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Wednesday, December 1, 2021

The exclusive British estates where you can now holiday like an aristocrat

“The popularity of wild swimming was a surprise,” says Lady Northampton, who also holds down a job as a psychotherapist. They thought it might interest guests, but it’s been a hit with locals, too; the number of sessions at weekends has just been doubled.

Elveden is another of Britain’s great estates, so large it straddles parts of Norfolk and Suffolk. Its owner, the Earl of Iveagh, has also recently decided to become a hotelier, by adding 16 bedrooms to two of his estate pubs: the Guinness Arms, which has bedrooms referencing famous Guinnesses, from Alec to Lulu, and the Elveden Inn. There’s 22,000 acres to explore, and it’s not unknown for Lord Iveagh to show guests around his home, Elveden Hall.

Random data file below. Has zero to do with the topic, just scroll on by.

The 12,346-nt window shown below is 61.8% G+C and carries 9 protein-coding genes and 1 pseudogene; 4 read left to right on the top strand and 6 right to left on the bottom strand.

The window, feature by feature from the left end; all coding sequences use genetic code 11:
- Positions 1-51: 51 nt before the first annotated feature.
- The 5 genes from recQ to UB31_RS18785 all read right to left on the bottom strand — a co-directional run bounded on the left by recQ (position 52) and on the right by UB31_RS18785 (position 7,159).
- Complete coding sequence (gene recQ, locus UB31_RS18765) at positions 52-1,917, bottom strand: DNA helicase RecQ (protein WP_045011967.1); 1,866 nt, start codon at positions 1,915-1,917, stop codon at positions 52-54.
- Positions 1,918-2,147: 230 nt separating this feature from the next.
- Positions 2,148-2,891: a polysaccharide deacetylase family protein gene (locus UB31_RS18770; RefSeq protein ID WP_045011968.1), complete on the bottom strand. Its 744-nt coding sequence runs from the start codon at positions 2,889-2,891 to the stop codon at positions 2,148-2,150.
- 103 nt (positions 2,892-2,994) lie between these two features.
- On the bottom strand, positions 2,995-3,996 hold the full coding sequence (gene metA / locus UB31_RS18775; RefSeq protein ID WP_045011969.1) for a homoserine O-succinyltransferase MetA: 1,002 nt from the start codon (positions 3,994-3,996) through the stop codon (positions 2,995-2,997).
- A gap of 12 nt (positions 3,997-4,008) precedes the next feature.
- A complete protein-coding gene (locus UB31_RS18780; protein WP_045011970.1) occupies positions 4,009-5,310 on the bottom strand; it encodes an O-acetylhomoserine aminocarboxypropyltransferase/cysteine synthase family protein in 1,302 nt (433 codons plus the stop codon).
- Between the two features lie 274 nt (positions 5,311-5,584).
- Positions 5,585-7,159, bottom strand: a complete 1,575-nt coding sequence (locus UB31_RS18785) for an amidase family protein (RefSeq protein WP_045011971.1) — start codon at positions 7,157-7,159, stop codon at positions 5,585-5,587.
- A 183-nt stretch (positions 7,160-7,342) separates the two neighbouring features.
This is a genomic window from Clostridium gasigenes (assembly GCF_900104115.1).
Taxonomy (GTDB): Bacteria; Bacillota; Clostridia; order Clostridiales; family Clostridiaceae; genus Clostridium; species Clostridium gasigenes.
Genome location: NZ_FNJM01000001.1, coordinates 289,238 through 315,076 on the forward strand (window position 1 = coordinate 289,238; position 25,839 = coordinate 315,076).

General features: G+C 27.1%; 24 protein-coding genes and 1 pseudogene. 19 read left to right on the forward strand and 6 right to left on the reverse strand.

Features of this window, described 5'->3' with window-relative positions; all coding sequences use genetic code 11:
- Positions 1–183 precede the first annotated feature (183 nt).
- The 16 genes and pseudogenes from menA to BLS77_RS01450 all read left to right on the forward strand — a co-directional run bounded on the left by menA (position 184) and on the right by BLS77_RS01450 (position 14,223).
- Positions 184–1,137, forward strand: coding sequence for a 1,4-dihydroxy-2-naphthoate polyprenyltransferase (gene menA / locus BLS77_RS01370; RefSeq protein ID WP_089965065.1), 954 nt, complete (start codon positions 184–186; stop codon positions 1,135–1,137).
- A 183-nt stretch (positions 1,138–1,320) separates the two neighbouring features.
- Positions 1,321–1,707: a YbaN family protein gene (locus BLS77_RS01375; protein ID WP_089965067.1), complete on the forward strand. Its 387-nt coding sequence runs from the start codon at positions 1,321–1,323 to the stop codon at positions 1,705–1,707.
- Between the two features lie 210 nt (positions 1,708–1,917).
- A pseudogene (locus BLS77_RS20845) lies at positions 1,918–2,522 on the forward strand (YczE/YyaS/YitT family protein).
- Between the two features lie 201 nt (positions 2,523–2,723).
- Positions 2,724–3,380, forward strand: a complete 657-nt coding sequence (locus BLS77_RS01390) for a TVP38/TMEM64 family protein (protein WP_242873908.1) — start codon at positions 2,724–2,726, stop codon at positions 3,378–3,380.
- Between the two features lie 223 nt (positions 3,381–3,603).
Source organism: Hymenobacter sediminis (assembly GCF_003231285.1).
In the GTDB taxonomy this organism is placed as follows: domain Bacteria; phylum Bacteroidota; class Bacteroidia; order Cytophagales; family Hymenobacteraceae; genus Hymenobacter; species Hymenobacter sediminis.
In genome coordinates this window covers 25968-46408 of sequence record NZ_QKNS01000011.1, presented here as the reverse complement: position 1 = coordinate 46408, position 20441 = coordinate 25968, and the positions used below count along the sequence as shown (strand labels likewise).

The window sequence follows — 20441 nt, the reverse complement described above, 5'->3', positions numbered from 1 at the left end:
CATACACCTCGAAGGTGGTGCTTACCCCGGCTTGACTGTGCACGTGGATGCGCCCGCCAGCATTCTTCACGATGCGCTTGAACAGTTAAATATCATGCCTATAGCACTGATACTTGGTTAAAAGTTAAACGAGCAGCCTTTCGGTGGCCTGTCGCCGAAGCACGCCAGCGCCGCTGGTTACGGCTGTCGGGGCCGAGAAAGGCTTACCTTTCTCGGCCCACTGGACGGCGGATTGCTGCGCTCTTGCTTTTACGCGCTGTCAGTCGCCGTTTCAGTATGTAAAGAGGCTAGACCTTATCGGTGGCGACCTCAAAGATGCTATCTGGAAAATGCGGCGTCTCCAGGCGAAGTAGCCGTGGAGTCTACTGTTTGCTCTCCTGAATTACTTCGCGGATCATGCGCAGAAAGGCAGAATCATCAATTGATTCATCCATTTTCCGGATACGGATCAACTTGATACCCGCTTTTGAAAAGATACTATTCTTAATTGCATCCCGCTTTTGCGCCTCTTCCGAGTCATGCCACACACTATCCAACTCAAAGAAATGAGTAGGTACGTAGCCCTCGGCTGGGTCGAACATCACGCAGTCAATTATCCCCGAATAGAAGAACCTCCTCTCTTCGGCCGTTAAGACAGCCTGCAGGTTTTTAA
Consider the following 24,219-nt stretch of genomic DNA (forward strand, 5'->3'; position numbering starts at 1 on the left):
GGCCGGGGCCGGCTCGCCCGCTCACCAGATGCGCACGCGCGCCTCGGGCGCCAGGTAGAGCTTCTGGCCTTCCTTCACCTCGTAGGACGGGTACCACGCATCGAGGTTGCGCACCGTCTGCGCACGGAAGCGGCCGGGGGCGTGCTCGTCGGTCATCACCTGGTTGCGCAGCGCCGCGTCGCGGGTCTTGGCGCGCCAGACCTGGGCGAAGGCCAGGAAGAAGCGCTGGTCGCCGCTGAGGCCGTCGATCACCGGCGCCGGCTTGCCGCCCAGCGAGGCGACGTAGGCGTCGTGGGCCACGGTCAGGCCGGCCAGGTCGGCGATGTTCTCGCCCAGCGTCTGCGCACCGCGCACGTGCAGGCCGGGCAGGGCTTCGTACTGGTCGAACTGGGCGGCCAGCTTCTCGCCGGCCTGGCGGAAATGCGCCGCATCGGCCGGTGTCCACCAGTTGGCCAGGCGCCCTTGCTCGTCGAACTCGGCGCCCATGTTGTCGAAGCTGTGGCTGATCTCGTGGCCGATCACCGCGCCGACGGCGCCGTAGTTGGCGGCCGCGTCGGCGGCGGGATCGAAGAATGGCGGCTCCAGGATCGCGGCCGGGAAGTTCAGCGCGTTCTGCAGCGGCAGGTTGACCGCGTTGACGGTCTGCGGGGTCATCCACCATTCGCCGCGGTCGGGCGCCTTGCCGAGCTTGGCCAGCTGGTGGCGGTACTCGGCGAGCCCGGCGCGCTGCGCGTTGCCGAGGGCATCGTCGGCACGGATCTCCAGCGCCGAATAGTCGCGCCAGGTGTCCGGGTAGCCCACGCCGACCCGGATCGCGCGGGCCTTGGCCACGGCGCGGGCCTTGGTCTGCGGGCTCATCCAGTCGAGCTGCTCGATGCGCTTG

While Castle Ashby is deeply old money – the mansion dates from 1574 and has been in continuous family ownership ever since – and Elveden has been in the Guinness family for more than 125 years, newer landowners are also embracing hotelkeeping, and not purely for profit. Take Anders and Anne Povlsen, owners of – among other things – Asos, who have created Wildland, in Scotland, and who have brought a Scandinavian sensibility to their two guest­houses. Staying in them isn’t cheap, but they have been created, I suspect, so that guests can develop the same passion that the Povlsens have for creating a sanctuary for endangered Scottish animals and woodland.

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